Resist or Reinvent
Resist or Reinvent
Annette Dennison Was asleep when a girlfriend called her with the news. It was mid-morning on October 11, 2002, her thirty-fifth birthday. Annette, a self-proclaimed “night owl,” had worked the second shift the night before and pulled into her driveway in Monmouth at 1 a.m. after the sixteen-mile trip from the warehouse in Galesburg. Monmouth, over forty years after Michael Patrick made his first commute to Appliance City in 1959, was still a town of about 10,000. Home to a hog slaughterhouse on one side and little Monmouth College on the other, Monmouth claimed to be the hometown of gambler, gunfighter, and lawman Wyatt Earp. “No way!” She sat alone, dazed. Her boys were at school. Her husband, Doug, was at the factory getting briefed by managers from Newton. Happy birthday, Annette, she thought. Now find something else to do with your life. A flood of emotions overwhelmed her that morning. She had been stuck in the factory since she was 22 and didn’t care for the mind-numbing work. Recently she had spent her evenings on an electric forklift in the Regional Distribution Center zipping through a landscape of brown cardboard boxes. She loaded and unloaded washers, dryers, microwaves, stoves, and refrigerators in and out of semis, one after the other, all night long. Most Maytag appliances built in Iowa, Illinois, and Ohio came to the cavernous warehouse across the street from Appliance City. On the forklift Annette would sometimes daydream about getting out, but the work had become comfortable. She had spent nearly her entire adulthood in the factory. She had girlfriends, drinking buddies, and an assortment of familiar and friendly faces she would miss. It was through them that Annette had developed strong loyalty to the factory and even to the brand itself since she started in 1989, the year of the first Maytag refrigerator. A million questions popped into her head. She had always been a Type A personality and planner, and this was so sudden. She had no idea what to do.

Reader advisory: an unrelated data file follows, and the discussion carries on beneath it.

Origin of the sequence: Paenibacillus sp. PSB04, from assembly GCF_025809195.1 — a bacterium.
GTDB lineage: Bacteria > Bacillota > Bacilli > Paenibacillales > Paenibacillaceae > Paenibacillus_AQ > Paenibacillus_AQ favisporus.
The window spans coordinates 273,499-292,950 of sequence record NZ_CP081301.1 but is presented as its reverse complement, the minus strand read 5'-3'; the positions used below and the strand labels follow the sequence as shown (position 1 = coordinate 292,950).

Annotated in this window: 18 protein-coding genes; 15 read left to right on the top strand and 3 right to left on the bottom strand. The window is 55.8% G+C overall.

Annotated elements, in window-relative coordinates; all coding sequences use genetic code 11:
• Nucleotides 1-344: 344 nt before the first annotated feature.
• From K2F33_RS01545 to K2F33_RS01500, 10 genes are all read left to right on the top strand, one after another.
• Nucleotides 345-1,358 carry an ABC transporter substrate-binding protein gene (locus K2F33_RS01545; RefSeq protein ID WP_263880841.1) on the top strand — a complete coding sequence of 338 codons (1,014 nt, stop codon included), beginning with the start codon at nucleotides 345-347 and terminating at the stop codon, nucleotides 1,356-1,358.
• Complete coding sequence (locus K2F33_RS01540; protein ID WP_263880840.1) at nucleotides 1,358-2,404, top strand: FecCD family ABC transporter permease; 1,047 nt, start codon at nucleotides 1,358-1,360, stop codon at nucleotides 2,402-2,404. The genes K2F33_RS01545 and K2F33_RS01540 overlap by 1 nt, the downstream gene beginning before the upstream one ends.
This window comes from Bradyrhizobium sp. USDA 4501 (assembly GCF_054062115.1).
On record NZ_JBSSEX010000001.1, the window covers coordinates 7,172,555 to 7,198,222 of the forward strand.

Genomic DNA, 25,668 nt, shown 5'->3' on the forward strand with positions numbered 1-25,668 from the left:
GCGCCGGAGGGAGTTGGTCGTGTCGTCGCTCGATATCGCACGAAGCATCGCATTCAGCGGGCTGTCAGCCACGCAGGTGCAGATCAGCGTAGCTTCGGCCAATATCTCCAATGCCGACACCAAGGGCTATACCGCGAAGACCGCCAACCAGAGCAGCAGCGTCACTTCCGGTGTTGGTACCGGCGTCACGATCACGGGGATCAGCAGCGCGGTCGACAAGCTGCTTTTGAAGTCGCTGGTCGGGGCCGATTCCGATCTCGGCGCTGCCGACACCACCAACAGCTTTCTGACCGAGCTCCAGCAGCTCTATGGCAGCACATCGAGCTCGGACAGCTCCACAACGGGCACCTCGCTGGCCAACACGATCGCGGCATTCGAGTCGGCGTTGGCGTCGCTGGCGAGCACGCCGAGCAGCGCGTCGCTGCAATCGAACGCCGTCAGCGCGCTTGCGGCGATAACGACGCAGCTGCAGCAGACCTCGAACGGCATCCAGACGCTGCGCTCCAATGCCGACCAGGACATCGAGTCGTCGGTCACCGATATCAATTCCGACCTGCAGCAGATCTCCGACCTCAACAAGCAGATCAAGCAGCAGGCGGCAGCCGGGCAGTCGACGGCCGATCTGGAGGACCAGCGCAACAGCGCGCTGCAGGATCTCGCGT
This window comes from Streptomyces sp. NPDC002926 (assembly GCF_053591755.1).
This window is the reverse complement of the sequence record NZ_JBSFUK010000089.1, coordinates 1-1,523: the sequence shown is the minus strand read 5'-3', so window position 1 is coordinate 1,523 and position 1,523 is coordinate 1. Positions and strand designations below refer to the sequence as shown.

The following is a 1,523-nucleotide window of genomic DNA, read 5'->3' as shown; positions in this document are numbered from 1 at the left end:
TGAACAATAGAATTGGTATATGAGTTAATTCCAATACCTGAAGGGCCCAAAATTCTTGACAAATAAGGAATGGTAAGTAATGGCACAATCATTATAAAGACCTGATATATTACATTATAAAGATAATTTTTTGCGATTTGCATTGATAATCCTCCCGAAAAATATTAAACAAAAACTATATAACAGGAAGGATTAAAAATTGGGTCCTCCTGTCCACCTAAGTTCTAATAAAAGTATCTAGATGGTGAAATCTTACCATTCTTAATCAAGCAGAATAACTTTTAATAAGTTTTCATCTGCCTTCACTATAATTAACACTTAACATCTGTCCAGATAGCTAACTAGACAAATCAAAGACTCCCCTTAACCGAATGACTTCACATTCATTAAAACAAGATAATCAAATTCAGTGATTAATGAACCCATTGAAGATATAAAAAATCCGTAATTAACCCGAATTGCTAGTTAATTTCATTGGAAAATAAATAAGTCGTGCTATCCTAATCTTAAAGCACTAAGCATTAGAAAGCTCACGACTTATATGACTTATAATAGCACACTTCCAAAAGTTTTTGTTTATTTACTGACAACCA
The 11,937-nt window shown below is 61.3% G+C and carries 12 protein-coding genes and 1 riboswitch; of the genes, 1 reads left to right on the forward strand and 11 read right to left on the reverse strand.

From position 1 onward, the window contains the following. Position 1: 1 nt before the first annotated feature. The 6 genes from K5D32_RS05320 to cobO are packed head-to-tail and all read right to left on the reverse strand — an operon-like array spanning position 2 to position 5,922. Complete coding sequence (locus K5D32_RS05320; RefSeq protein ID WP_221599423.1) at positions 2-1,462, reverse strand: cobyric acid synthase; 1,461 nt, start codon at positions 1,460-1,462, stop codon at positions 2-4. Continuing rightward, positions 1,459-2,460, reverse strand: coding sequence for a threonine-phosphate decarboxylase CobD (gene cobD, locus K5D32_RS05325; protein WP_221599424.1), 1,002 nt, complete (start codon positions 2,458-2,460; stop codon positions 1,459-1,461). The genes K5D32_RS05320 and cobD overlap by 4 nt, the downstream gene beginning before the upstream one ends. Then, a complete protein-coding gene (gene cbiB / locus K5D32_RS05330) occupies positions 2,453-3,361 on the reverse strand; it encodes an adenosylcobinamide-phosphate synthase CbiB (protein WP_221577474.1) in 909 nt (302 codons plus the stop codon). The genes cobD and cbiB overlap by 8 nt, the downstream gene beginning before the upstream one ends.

Oxford Scholarship Online requires a subscription or purchase to access the full text of books within the service. Public users can however freely search the site and view the abstracts and keywords for each book and chapter.
If you think you should have access to this title, please contact your librarian.